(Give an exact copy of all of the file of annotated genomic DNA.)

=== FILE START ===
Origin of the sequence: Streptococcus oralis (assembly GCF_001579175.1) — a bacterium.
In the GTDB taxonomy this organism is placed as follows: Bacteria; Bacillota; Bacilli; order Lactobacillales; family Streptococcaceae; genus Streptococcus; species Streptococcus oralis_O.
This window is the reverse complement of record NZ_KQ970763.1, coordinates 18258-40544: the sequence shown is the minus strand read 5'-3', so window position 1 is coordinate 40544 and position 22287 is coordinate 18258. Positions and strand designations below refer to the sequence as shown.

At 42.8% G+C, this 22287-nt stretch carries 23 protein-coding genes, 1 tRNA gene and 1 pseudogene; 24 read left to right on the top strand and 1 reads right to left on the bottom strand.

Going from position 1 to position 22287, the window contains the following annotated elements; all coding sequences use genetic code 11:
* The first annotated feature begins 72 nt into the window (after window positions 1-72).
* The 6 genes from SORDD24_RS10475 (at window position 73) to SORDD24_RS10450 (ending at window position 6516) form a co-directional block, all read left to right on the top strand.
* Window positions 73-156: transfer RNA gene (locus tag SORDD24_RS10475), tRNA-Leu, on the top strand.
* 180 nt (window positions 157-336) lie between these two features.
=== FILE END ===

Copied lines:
Origin of the sequence: Streptococcus oralis (assembly GCF_001579175.1) — a bacterium.
In the GTDB taxonomy this organism is placed as follows: Bacteria; Bacillota; Bacilli; order Lactobacillales; family Streptococcaceae; genus Streptococcus; species Streptococcus oralis_O.
This window is the reverse complement of record NZ_KQ970763.1, coordinates 18258-40544: the sequence shown is the minus strand read 5'-3', so window position 1 is coordinate 40544 and position 22287 is coordinate 18258. Positions and strand designations below refer to the sequence as shown.

At 42.8% G+C, this 22287-nt stretch carries 23 protein-coding genes, 1 tRNA gene and 1 pseudogene; 24 read left to right on the top strand and 1 reads right to left on the bottom strand.

Going from position 1 to position 22287, the window contains the following annotated elements; all coding sequences use genetic code 11:
* The first annotated feature begins 72 nt into the window (after window positions 1-72).
* The 6 genes from SORDD24_RS10475 (at window position 73) to SORDD24_RS10450 (ending at window position 6516) form a co-directional block, all read left to right on the top strand.
* Window positions 73-156: transfer RNA gene (locus tag SORDD24_RS10475), tRNA-Leu, on the top strand.
* 180 nt (window positions 157-336) lie between these two features.